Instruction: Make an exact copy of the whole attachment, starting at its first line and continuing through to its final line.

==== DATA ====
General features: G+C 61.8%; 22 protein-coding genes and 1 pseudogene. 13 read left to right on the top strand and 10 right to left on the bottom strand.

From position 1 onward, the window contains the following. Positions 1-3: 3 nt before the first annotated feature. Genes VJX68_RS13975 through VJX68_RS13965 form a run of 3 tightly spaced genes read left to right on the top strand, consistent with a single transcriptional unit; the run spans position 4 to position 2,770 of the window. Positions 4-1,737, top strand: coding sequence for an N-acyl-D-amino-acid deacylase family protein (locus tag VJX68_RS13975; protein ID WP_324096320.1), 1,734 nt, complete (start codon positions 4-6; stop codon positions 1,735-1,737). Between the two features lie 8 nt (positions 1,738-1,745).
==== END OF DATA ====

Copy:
General features: G+C 61.8%; 22 protein-coding genes and 1 pseudogene. 13 read left to right on the top strand and 10 right to left on the bottom strand.

From position 1 onward, the window contains the following. Positions 1-3: 3 nt before the first annotated feature. Genes VJX68_RS13975 through VJX68_RS13965 form a run of 3 tightly spaced genes read left to right on the top strand, consistent with a single transcriptional unit; the run spans position 4 to position 2,770 of the window. Positions 4-1,737, top strand: coding sequence for an N-acyl-D-amino-acid deacylase family protein (locus tag VJX68_RS13975; protein ID WP_324096320.1), 1,734 nt, complete (start codon positions 4-6; stop codon positions 1,735-1,737). Between the two features lie 8 nt (positions 1,738-1,745).